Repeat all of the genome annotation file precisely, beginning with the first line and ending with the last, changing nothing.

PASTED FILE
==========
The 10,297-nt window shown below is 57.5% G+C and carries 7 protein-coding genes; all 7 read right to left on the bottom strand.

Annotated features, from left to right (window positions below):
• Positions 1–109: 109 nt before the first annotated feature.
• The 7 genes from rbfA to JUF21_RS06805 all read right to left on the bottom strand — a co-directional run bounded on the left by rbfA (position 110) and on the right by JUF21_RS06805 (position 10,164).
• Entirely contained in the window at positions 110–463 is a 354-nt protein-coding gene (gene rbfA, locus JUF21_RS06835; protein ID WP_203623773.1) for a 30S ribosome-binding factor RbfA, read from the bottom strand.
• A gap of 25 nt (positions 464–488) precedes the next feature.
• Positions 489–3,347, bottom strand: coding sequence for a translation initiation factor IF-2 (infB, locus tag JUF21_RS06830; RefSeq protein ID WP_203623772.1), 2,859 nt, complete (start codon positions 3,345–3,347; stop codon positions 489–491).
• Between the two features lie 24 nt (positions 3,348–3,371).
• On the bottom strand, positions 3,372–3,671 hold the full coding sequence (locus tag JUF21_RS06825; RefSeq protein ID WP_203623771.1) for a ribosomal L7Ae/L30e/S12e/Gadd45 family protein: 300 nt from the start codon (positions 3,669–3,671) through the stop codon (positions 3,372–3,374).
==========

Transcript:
The 10,297-nt window shown below is 57.5% G+C and carries 7 protein-coding genes; all 7 read right to left on the bottom strand.

Annotated features, from left to right (window positions below):
• Positions 1–109: 109 nt before the first annotated feature.
• The 7 genes from rbfA to JUF21_RS06805 all read right to left on the bottom strand — a co-directional run bounded on the left by rbfA (position 110) and on the right by JUF21_RS06805 (position 10,164).
• Entirely contained in the window at positions 110–463 is a 354-nt protein-coding gene (gene rbfA, locus JUF21_RS06835; protein ID WP_203623773.1) for a 30S ribosome-binding factor RbfA, read from the bottom strand.
• A gap of 25 nt (positions 464–488) precedes the next feature.
• Positions 489–3,347, bottom strand: coding sequence for a translation initiation factor IF-2 (infB, locus tag JUF21_RS06830; RefSeq protein ID WP_203623772.1), 2,859 nt, complete (start codon positions 3,345–3,347; stop codon positions 489–491).
• Between the two features lie 24 nt (positions 3,348–3,371).
• On the bottom strand, positions 3,372–3,671 hold the full coding sequence (locus tag JUF21_RS06825; RefSeq protein ID WP_203623771.1) for a ribosomal L7Ae/L30e/S12e/Gadd45 family protein: 300 nt from the start codon (positions 3,669–3,671) through the stop codon (positions 3,372–3,374).